The Wayne County program would be funded by its indigent care fund and other savings the county has from a federal pandemic relief bill. Those eligible must have an annual household income of less than 400% of the federal poverty level, or about $103,280 for a family of three, or have medical debts greater than 5% of their annual income. Patients don’t need to apply; the nonprofit finds those who qualify for help by contacting health care providers. Oakland and Kalamazoo counties have contracts with the nonprofit, the Free Press reported. 


So far, even in hospital systems with the best programs, help has been limited to cancer patients, where drug and treatment costs are a common cause of financial stress and even bankruptcy, Kajdic Hodzic and others say. The Bronson system goes further with questionnaires and talks with most uninsured and underinsured patients seen in their emergency department or awaiting surgery to ask if they need financial help.

It also uses new, more sophisticated medical record technology that seeks out who needs help based on a person’s income or ZIP Code. The tools allow hospital staff to update who applies for outside help and reach out to patients at various intervals in their care. 

“We approve 50% of all the applications we get,” said David Cavataio, Bronson’s system director of patient accounting. 

How are we ever going to pay this off?’

Pat Kreple, 76, a breast cancer patient and mother of three from Stanwood near Big Rapids, encourages everyone in her community to ask for help. “If more people got counseling, especially women fending for themselves who may have the mindset when they face bills that this is their lot in life, I’ll just accept this and can live on less. . . . they wouldn’t be deluged with a huge financial burden,’’ Kreple said. 

She admits she “freaked out” when bills started to pile up soon after her mastectomy in November 2022. 

“I couldn’t sleep at night. I mean, I would lie awake and go, ‘Oh my gosh, we’re going to have to put this on credit cards. How are we ever going to pay this off?’ ”

A social worker at Corewell Health in Grand Rapids helped her find programs to get help. Fighters4Life, a New York nonprofit, paid her mortgage for 10 months. She got a $500 Meijer grocery card through another nonprofit, New Day Foundation in Rochester Hills. A friend knowledgeable about health insurance advised her to switch from a Medicare Advantage plan to a Medicare supplement plan, also known as a Medigap plan, with a prescription plan to lower her out-of-pocket costs. Now, most of her cancer bills have been paid, she said. 

Unfortunately, too many patients never seek help, because they are stressed out by their diagnosis, reluctant to talk about their finances or skip doctor’s visits because of depression. So they succumb to paying what they can to hospitals, which often have aggressive collection systems for those who repeatedly fail to pay bills. 

Most hospital systems have charity care or catastrophic care programs that write off or reduce medical debts. Bronson’s catastrophic policies can help patients with medical debt that is 25% of their annual household income and if they meet federal poverty guidelines defined in the policy. Bronson had $70 million in 2023 in uncollected medical debt, a burden that continues to grow even as Medicaid narrows eligibility rules and out-of-pocket expenses grow for people with health insurance, said Cavataio. 

David Cavataio oversees a model financial navigation program to find patients who need help paying medical bills and getting free resources to them in the Bronson Healthcare system in southwest and central Michigan.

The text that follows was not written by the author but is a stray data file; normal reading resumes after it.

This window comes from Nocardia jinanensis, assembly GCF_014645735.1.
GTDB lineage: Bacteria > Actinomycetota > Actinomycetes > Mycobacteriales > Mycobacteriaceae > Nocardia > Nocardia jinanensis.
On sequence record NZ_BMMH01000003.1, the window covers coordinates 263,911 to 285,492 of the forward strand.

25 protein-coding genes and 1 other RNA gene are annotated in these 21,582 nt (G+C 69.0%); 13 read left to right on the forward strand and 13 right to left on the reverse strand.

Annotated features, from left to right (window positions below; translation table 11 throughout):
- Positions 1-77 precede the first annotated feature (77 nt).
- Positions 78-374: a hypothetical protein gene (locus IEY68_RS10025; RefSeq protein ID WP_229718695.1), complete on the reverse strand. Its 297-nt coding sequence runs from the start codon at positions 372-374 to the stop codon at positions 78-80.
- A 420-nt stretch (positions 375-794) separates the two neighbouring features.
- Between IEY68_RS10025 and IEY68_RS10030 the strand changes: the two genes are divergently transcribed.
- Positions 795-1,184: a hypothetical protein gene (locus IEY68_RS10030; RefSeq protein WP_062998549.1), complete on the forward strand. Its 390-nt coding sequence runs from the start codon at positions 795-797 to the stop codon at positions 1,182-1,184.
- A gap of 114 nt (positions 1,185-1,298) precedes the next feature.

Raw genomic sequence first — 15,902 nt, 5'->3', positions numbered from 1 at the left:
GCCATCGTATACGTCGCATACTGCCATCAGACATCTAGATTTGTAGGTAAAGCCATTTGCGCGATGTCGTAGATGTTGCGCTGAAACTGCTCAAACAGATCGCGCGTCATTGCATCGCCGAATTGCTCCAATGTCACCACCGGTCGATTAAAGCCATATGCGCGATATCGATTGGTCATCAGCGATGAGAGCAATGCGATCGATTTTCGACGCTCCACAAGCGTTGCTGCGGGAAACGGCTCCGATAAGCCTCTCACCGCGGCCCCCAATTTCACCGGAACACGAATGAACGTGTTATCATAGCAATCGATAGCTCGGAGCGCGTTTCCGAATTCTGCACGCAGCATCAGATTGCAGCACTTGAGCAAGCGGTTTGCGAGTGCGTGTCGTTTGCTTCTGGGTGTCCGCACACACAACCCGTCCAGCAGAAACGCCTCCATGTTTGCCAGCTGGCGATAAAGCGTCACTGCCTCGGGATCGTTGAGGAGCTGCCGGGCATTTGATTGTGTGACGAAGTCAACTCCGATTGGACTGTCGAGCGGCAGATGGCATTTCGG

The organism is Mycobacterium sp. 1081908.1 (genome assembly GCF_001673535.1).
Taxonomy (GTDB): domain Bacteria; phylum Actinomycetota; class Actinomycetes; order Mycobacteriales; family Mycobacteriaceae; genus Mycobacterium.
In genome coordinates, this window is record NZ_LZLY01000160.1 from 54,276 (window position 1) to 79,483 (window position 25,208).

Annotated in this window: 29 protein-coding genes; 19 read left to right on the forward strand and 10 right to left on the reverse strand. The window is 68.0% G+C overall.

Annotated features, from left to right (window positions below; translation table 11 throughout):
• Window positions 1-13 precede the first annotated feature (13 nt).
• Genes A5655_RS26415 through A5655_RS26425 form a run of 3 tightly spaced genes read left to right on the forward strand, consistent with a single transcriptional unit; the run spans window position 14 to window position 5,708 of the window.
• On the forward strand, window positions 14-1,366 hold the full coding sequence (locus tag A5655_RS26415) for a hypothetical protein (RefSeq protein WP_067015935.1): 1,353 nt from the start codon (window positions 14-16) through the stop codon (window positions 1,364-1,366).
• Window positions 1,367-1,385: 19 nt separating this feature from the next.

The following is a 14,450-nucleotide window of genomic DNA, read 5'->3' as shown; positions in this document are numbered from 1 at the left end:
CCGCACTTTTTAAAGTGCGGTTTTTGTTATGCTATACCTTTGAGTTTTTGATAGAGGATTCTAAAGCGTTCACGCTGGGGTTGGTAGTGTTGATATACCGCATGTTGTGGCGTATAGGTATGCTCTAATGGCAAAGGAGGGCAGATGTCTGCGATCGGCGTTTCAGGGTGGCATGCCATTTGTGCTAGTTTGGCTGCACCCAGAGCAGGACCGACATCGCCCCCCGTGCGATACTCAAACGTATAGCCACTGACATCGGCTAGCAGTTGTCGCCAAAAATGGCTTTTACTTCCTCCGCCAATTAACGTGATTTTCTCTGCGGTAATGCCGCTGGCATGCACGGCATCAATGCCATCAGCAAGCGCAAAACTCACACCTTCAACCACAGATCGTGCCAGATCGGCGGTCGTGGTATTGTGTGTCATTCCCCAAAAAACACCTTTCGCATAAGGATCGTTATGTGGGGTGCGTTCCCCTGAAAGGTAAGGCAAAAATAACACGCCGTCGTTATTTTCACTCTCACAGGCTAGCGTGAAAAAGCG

Dr. A. Mark Fendrick believes the real focus should be on changing the design of health insurance plans to policies that entirely pay for needed services like mammograms and ending coverage for ones with little proven benefit. Those include Vitamin D testing, screening for back pain within six weeks of onset, not using brand-name drugs when generics prove equal and administering prostate blood tests for men 70 and older, he said. 

The U.S. spends $100 million a year on “services that don’t make them healthier,” said Fendrick, director of the U-M Center for Value-Based Insurance Design. 

“The number one cause of online fundraisers in the United States is health care costs,” he said. “The number one cause of personal bankruptcy in the United States is health care. My patients shouldn’t have to have a bake sale or an online fundraiser to pay for their insulin, charges related to the delivery of a child or emergency trauma surgery.”

Eliminating out-of-pocket costs would increase screening rates, save lives, improve health equity efforts and reduce stress and debt for millions of Americans, Fendrick said.

“We want a future where there is no collection for essential services,’’ said Fendrick, who has devoted more than three decades to reforming insurance benefit design. “When you get your card, it covers you for health care interventions beneficial to your health.” He prefers these changes to adding more financial counselors. “We need to think of the core cause of why we need these counselors. We don’t want people to struggle at all.”

But given the slow pace of health insurance reforms – ones facing major opposition from the industry– experts say financial navigators pay for themselves quickly and they will be essential, likely for years to come.


“We need financial advocates with expertise navigating the complexity of available health insurance options for patients. It is essential to help people understand how to choose wisely within the health insurance system to reduce out-of-pocket costs,” said Dan Sherman, founder of the NaVectis Group, a Grand Rapids-area cancer financial services navigator that helped Bronson expand its financial navigation services. 

He has developed standards and training in the field. Too many financial counselors learn on the job, are paid close to minimum wage and lack “clinical understanding to argue with an insurance company regarding an unacceptable benefits denial,” he said. 

“If we can prove that the financial navigation model works, once we show decreased patient distress, in addition to a return on investment for the provider, I think it will get the attention of hospital administrators. It’s 100 times easier to collect $240 from a patient than $7,000.”